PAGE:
Robbie Deans' dilemma and the courage of Matt Hampson
Australia went into last week’s Test against the All Blacks talking about the start of a new era.
By the time the final whistle blew, we got the feeling it was more an ending. The end, that is, for Robbie Deans.
The Wallabies were atrocious in the Rugby Championship/Bledisloe Cop opener in Sydney and only New Zealand’s rustiness prevented the final nails from being hammered into the coach’s coffin.
But make no mistake, however close the scores were, the wolves are knocking on ‘Dingo’s’ door and surely only victory in Auckland on Saturday can save him.
It’s 10 years since the Wallabies last had their hands on the Bledisloe Cup. But having struck what many thought was coaching gold in the appointment of Deans in 2008 there was the assumption, at least in Australia, that they would have it back by now.
The Australian Rugby Union (ARU) couldn’t believe their luck when the architect of five Super Rugby titles with the Crusaders fell into their lap after being rejected by his homeland.
But 13 losses (from 16 matches) against the Kiwis later, very little has changed at all for the Wallabies. Deans’ defeats always end in similar fashion: the Aussies bulldozed off the pitch by physically superior opposition. And therein lies his biggest failing - Australia’s Achilles heel before his arrival, underperforming forwards, continue to hold them back.
Although the backs did their best to take the heat off the men upfront with a display that can only be described as inept, the pack problems were all there last week: a weak scrum, lack of presence at the breakdown and too few rampaging ball runners to breach the gain line.
Home field advantage is so crucial in the Rugby Championship and coupled with the chance of catching the world champions off guard in the first game
of the series, the Wallabies should have produced better.
But from what was a faint hope last week, the phrase ‘lambs to the slaughter’ springs to mind when analysing their prospects for this weekend.
Australia haven’t won at Eden Park since 1986, are without their captain and best forward in David Pocock and are relying on Quade Cooper to steer them to victory. The same Quade Cooper who collapsed under an avalanche of vitriol from the Kiwi public during last year’s World Cup and who has played minimal rugby this year due to a serious knee injury.
You cannot blame Deans for throwing the erratic New Zealand-born fly-half in at the deep end. At his best Cooper is a match-winner. At his worst, well, the Aussies can’t sink any lower than they did in Sydney.
But it will take one of the most astonishing form reversals in recent memory to prevent the All Blacks from locking away the Bledisloe for another year and perhaps sealing Deans’ fate, even with Tests against South Africa and Argentina to come.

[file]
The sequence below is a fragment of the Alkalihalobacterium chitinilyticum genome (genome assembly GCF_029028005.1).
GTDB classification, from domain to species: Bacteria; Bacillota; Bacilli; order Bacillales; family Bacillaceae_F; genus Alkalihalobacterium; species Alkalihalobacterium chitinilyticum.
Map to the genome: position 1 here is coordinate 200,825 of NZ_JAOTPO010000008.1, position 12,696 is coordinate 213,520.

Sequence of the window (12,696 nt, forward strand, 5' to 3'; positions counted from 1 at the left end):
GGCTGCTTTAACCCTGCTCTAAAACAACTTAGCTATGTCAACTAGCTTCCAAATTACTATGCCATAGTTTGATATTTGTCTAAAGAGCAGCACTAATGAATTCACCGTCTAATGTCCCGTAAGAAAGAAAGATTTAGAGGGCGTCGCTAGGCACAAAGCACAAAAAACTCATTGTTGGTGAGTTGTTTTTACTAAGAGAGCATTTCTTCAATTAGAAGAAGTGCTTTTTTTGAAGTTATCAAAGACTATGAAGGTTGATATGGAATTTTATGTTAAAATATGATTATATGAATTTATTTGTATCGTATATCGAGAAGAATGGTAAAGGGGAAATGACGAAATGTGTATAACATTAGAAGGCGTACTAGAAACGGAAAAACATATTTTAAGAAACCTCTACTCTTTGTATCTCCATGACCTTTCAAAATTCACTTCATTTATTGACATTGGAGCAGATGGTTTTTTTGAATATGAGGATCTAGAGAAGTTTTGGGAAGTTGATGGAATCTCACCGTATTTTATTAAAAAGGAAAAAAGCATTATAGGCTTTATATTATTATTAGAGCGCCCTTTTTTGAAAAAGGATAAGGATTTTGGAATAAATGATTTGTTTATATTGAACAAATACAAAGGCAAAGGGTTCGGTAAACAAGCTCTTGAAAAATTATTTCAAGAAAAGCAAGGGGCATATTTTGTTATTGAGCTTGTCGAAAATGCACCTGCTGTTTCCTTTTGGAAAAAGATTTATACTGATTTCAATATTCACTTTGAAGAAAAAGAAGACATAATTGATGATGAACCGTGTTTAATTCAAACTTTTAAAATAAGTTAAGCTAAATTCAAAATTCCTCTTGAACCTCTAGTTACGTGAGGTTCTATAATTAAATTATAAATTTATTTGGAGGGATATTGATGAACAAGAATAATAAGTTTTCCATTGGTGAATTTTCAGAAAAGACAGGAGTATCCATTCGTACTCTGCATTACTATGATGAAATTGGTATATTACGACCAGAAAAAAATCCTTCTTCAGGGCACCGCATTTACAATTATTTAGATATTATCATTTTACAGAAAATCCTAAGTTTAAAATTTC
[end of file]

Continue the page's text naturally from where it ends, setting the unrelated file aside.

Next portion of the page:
Deans has not been a disaster for Australia. They are No.2 in the rankings and in Cooper, Will Genia, Kurtley Beale and James O’Connor he’s developed a stable of exciting young backs. But they’re stuck in a rut against the Kiwis and when you add in the stunning slips against Samoa, Scotland and the World Cup
loss to Ireland, it suggests it’s time for change.
And with Super 15-winning coach Ewen McKenzie waiting in the wings the ARU have a ready-made replacement. That McKenzie’s Australian will be seen by some Down Under as a step in the right direction but after reversing the fortunes of the Queensland Reds, who were a basketcase until he took over, he’s certainly earned his shot.
Could he do a better job than Deans? There’s a chance he could do worse but if the Wallabies go down on
Saturday, it won’t be long before we find out.
The words ‘courage’ and ‘brave’ are tossed around in sport all the time.
If a footballer puts himself in the way of a fierce piledriver from his opposite number, then he’s ‘brave’. If an athlete injures herself but makes it to the Olympics and gets to the final of her event then she’s ‘courageous’.
And in the banal world of sport’s commentary who are we to disagree with those descriptions? However, once you get beyond the trite and trivial sayings of pundits - most of whom get well paid to say the blatantly obvious (Alan Shearer, Denise Lewis etc, etc) - you realise such talk is ridiculous.
We say this because we’ve just finished reading ‘Engage - the Fall and Rise of Matt Hampson’. For those of you unaware, Hampson was a highly thought of prop playing for England rugby’s Under 21 side when he was paralysed from the neck down following an accident in scrummaging practise for the national side.
In one tragic moment his life - then promising a good professional career in the top flight and possibly even full England caps and all the things we all take for granted - was changed forever, aged only 20.
Waking up needing a ventilator to help him breathe, ‘Hambo’ had two choices: to make best of the cards that had been dealt out, or to let his new fate get the better of him.
Thankfully the fighting spirit never left him and Hampson, always up for a battle and a scrap, took on the new reality to become an inspiration for many.
His true bravery and courage has helped create a foundation which aims to inspire and support young people seriously injured through sport.
The real lesson we learnt from Hampson’s tale isn’t to do with the linguistic ineptitude and facileness of Shearer and Co. Rather, that at the end of the day sport is just sport. By all means take it seriously, go out to win and definitely enjoy playing, watching and debating it. But if you want to see true
courage and real bravery you may need to look beyond the pitch.
Anyone not agreeing with this message should read the book.